Several things are going on here that I think are worth noting. Because Twitter imposes a 140-character limit, it makes sense to omit anything unnecessary – including end punctuation. That doesn’t mean everyone will follow suit. Newspapers have long used space-saving lower-case letters for titles like Queen, Pope, and President. That hasn’t stopped the rest of us from capitalizing those words. So I don’t see a slippery-slope happening here.
But I do see something else: People who send instant messages are learning how to make their texts replicate the human voice. That is an astounding development.
When I’m working with a student writer, I often hear protests when I delete an unnecessary comma: “That’s supposed to indicate a dramatic pause.” “The comma is showing hesitation and uncertainty.”
Nope. It just shows that you don’t know how to use commas.
Writers have only one tool to insert a space into a sentence…the ellipsis. If you’re a strict grammarian, you use an ellipsis only for omitted words (a shortened quotation in a research paper, for example). Despite my general conservatism and crankiness about punctuation, I think it’s ok to use an ellipsis for a dramatic pause – in fact I rather like it.
But – truth to tell – that practice isn’t very useful, for two reasons. One is that an ellipsis looks formal and out of place in a folksy conversation. Another is that those three dots quickly become wearisome. If you’re writing a conversation with many pauses for hesitations and dramatic effect, your finished product is going to look odd.
What to do? Most writers end up either a) taking up drinking and b) doing lots of rewrites until they get the effect they want.
Those ares the best answers I can give you…but perhaps all those people who are tapping away on their devices are going to come up with some fresh possibilities for the rest of us.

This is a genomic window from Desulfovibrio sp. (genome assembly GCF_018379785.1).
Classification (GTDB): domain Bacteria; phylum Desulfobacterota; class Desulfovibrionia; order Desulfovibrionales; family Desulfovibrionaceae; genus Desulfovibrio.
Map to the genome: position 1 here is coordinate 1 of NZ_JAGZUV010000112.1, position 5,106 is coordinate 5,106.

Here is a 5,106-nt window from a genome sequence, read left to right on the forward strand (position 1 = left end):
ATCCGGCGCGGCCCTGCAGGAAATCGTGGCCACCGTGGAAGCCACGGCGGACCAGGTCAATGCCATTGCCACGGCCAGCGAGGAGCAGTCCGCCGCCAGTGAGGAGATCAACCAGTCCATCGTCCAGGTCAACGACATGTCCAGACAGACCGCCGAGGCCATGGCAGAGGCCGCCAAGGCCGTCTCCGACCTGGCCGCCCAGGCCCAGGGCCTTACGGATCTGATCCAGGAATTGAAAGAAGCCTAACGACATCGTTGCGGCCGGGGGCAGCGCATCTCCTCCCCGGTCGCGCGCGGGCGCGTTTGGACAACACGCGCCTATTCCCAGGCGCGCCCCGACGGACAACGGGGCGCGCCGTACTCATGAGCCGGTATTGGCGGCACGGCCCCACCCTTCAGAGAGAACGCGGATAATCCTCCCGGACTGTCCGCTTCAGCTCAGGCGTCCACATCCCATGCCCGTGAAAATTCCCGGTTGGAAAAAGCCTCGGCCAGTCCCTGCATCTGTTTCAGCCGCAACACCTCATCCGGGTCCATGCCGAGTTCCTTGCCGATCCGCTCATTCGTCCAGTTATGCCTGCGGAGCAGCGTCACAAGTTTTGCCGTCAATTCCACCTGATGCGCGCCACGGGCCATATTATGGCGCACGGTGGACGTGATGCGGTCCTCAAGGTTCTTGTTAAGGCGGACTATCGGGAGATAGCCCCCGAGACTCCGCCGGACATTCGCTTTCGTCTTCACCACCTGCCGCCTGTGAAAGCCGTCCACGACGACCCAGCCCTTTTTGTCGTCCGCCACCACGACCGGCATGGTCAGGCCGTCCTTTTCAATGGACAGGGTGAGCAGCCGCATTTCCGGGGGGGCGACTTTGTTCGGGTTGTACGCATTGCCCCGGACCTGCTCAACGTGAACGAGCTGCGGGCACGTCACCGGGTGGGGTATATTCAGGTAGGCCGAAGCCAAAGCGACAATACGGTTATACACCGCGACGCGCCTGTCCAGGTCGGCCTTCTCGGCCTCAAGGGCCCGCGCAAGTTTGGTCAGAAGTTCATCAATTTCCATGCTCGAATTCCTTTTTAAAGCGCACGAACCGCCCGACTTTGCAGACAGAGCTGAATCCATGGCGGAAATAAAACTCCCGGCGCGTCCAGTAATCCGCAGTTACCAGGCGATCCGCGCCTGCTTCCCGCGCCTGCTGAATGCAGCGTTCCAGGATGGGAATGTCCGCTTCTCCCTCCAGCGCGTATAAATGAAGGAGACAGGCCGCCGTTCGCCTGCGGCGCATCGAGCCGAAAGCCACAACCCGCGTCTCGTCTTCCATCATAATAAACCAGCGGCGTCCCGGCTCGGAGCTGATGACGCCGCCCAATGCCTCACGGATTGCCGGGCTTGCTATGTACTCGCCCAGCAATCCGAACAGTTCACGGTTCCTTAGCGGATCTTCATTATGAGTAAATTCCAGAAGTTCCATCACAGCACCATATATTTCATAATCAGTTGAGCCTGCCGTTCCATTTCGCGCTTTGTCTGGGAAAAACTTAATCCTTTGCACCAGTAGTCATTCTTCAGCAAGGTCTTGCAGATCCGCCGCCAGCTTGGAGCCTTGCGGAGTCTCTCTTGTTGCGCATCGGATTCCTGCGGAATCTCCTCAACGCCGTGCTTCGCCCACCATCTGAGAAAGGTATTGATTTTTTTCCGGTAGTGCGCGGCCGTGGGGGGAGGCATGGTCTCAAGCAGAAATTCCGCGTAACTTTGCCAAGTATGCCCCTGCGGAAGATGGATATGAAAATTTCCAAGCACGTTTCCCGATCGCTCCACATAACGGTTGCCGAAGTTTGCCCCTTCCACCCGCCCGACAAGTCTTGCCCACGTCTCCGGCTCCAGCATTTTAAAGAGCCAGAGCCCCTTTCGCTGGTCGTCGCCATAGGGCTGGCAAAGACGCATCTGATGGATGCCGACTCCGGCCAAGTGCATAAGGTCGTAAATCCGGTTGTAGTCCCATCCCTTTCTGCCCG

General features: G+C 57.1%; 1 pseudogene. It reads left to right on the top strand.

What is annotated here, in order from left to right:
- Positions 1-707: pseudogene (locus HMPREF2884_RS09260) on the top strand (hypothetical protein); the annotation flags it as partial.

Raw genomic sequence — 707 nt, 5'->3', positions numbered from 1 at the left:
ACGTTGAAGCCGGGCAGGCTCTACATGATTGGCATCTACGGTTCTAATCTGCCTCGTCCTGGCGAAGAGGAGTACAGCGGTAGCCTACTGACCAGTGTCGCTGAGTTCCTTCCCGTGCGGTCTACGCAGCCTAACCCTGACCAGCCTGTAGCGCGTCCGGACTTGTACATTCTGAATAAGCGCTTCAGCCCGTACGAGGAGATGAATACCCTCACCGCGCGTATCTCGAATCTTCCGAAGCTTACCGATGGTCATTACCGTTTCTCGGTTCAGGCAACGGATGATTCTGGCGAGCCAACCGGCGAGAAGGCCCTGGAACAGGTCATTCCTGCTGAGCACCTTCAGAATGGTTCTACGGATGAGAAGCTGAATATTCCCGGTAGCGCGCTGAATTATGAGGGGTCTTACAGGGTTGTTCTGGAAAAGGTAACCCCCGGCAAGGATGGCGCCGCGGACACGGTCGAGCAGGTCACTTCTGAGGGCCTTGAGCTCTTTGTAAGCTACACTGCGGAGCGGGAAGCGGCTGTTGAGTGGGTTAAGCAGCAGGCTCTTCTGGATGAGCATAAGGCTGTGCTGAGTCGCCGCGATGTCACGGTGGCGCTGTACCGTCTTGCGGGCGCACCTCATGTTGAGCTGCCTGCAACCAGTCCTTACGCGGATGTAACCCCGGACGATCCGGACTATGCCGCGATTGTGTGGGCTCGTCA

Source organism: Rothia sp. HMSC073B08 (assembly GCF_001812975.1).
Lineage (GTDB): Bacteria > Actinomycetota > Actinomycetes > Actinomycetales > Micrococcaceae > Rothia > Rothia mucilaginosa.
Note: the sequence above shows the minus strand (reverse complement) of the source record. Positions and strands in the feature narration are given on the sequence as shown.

Back in the 60s I learned how to type on a manual typewriter. Businesses were just beginning the transition to electric typewriters, and of course there weren’t any computers.
Typewriters had limited options for style and emphasis. My typing class learned to center titles by pressing the space bar over and over. Boldface was accomplished through patience and backspacing.
There was an underline key, but it was supposed to be used only to indicate italics (although high-school students like me used it recklessly to add emphasis and variety to whatever we were writing).
Fast-forward to the 21st century. Word-processing programs come with built-in styles that automatically format titles and headings. Our options are dazzling: Color, serif and sans-serif typefaces, and a whole range of font sizes. Boldface and italics are available by pressing a key.
So what do many writers do? They underline. @#$%&!
I’m going to list, calmly and rationally, the guidelines for underlining. Here they are:
So why is the underlining key there if we’re not supposed to use it? That’s a legitimate question, and a few years ago I finally found the answer.
A few years ago a friend and I put together a book for a university press. We had to follow a complex set of formatting guidelines to ensure that our manuscript was compatible with the company’s publishing system. Everything had to be set up in a courier typeface, and we were forbidden to use any special keys except – gasp! – the underline key. No boldface, no italics, no colors. We couldn’t switch typefaces or font sizes. Our instructions were that any time we saw something that needed italics, we should underline it.
We duly followed the directions, and lo and behold: When our book was published, the ugly courier typeface had been magically converted into something snazzy and professional, and all the underlined words were transformed into italics.
And that, my friend, is the only time you’re allowed to use underlining. No, wait: There are two more. You can underline when you’re writing by hand, since you don’t have other formatting options. And if by chance you still own a manual or electric typewriter, you can underline to your heart’s content. Be my guest!
Many writers are befuddled by affect and effect. Today I’m going to offer you some practical tips, unconventional advice, and advanced information about these two words.
Here’s a trick for keeping them straight: Affect is usually an action – both affect and action start with “a.”